October is National Farm to School month and New Mexico has much to celebrate. Throughout the state there are hundreds of school gardens and programs that help children learn and appreciate the world of gardening and food preparation. In addition, school districts are excited to add New Mexico-grown fresh fruits and vegetables such as melons, apples, tomatoes, bell peppers and salad greens to their school meals.
Summer has been in full swing with a plethora of New Mexico-grown fruits and vegetables, sweet alfalfa and high mountain grass hay for livestock. Summer rains and winter snows replenished our rivers and streams to feed acequias and waterways to our crops. New Mexico’s schools are purchasing our locally grown fresh fruits and vegetables while farmers’ markets are experiencing one of the best fruit seasons in years. Record-breaking heat never seems to diminish the spirits of our farmers as they cultivate crops in hopes for a bountiful harvest and market opportunities.
With a mind for diversifying their business, the Wagner family of Corrales has in recent years expanded their operation to sell to schools so that children benefit from the freshest locally grown crops. Besides their roadside stand and café, selling at farmers’ markets and to stores, they open their farm to educational trainings such as the recent New Mexico Farm to Cafeteria tour that focused on farm and food safety for farmers and school food service directors. Wagner Farms then tops off the season with their fall harvest festival, open to the public Oct. 7and 8. Anthony Wagner was the recent recipient of the First Annual Farm Schools Farmers of the Year award, along with Danny Farrar, owner of Rancho La Jolla, a 10-acre farm in Velarde.
Wagner Farms and many other diversified operations in New Mexico are working hard to keep farming a viable business in this state. Yet to build business, farmers, ranchers and communities alike need support through traditional and innovative programs. In recent months a broad group of stakeholders came together to focus on the growth of the New Mexico Fruits and Vegetables for Schools Meals Program, which has been expanding over the last several years. Out of these efforts, a five-year strategic plan was developed, called the “New Mexico Grown Program.”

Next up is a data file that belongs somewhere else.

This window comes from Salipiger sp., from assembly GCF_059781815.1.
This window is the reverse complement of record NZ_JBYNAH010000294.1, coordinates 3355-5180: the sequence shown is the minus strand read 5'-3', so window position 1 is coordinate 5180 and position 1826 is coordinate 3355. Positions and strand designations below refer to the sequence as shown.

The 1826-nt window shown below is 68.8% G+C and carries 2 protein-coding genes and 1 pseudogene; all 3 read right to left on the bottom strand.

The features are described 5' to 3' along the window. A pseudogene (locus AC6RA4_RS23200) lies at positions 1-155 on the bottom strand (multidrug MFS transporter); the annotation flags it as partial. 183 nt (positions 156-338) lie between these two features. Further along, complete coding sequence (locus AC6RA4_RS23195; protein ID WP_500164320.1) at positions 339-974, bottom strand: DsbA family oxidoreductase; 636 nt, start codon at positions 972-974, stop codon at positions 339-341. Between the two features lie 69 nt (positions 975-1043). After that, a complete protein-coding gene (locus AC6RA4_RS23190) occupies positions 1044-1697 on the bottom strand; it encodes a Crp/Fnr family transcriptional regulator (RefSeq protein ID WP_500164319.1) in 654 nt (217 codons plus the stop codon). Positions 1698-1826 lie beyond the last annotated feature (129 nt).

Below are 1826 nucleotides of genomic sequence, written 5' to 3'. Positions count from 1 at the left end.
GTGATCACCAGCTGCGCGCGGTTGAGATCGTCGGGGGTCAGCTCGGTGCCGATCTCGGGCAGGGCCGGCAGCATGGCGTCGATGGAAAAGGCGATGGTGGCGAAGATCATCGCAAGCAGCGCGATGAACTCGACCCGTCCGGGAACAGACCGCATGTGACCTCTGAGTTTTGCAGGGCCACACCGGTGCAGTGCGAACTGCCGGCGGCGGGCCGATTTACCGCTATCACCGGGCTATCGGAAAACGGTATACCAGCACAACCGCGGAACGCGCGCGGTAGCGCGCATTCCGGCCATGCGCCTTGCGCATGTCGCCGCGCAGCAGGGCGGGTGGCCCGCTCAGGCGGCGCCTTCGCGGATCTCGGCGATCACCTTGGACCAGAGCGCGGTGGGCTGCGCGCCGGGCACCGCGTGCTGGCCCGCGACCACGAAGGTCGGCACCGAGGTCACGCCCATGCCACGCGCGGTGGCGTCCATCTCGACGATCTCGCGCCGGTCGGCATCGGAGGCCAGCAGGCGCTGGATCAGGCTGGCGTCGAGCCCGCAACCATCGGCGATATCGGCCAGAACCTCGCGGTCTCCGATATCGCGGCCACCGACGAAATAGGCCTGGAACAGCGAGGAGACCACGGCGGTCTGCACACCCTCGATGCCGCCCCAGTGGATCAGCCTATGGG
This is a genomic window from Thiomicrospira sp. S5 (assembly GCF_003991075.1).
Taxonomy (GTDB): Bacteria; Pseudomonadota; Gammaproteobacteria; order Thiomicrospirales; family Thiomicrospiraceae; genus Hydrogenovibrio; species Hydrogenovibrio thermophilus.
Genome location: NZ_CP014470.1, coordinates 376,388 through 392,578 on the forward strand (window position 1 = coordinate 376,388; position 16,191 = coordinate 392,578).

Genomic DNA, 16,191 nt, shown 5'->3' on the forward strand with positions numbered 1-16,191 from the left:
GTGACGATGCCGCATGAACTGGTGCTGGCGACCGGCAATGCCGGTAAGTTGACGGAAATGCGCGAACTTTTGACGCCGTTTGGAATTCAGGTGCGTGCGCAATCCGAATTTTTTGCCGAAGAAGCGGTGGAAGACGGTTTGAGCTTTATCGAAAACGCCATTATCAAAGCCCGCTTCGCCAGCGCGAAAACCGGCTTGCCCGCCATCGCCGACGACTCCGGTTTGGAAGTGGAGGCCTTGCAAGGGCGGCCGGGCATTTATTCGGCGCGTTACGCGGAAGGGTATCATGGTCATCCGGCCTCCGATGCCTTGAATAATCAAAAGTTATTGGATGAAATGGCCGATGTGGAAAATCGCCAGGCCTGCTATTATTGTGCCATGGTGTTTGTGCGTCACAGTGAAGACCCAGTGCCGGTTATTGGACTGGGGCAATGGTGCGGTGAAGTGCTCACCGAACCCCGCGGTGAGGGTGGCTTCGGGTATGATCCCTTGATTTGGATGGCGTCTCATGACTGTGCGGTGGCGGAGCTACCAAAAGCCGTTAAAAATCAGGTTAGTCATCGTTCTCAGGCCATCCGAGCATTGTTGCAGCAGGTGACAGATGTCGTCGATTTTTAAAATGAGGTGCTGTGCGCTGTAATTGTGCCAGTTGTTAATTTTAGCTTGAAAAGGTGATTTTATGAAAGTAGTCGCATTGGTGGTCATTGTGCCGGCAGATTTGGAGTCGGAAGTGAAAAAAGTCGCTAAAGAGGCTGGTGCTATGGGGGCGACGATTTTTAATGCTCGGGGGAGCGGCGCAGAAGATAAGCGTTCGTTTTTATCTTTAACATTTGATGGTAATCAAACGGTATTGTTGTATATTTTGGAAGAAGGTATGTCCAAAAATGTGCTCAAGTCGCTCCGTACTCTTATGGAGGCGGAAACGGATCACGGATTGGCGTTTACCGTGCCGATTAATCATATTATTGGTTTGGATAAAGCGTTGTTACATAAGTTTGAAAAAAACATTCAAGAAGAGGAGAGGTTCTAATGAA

The goal of the this initiative is to create a permanent and comprehensive Farm to School and Cafeteria program that integrates a) Results-Based Accountability, b) Values-Driven Public Policy, c) Integrated Community Wellness, d) Coordinated Infrastructure, and e) Asset-Based Development. The overall goal is a fully integrated, year-round New Mexico Grown Program. This program will go beyond the school environment, as it will create a roadmap for market access and economic growth for fruit and vegetable farmers. This seems lofty, yet there are many intersections that need to be expanded or developed to create a coordinated regional system that connects farmers with aggregation facilities and distribution, while managing sales, promotion and education programs—referred to as a “supply chain” or “value chain.”
“Integration” also means creating school programs that connect classroom education to real-world experiences with growing and preparing food. The vision is to incorporate food and gardening into core curriculum and classroom activities such as school gardens and programs like “cooking with Kids” and Kids Cook,” nutrition education, and “family and consumer education” programs in classrooms, then further tie these programs with schools meals experiences. Through state legislated funds, schools are purchasing New Mexico grown produce for their school meal programs —a win-win for the student, the schools and farmers.
To learn more about the “New Mexico Grown Program” contact Farm to Table at 505.660.8403 and email@example.com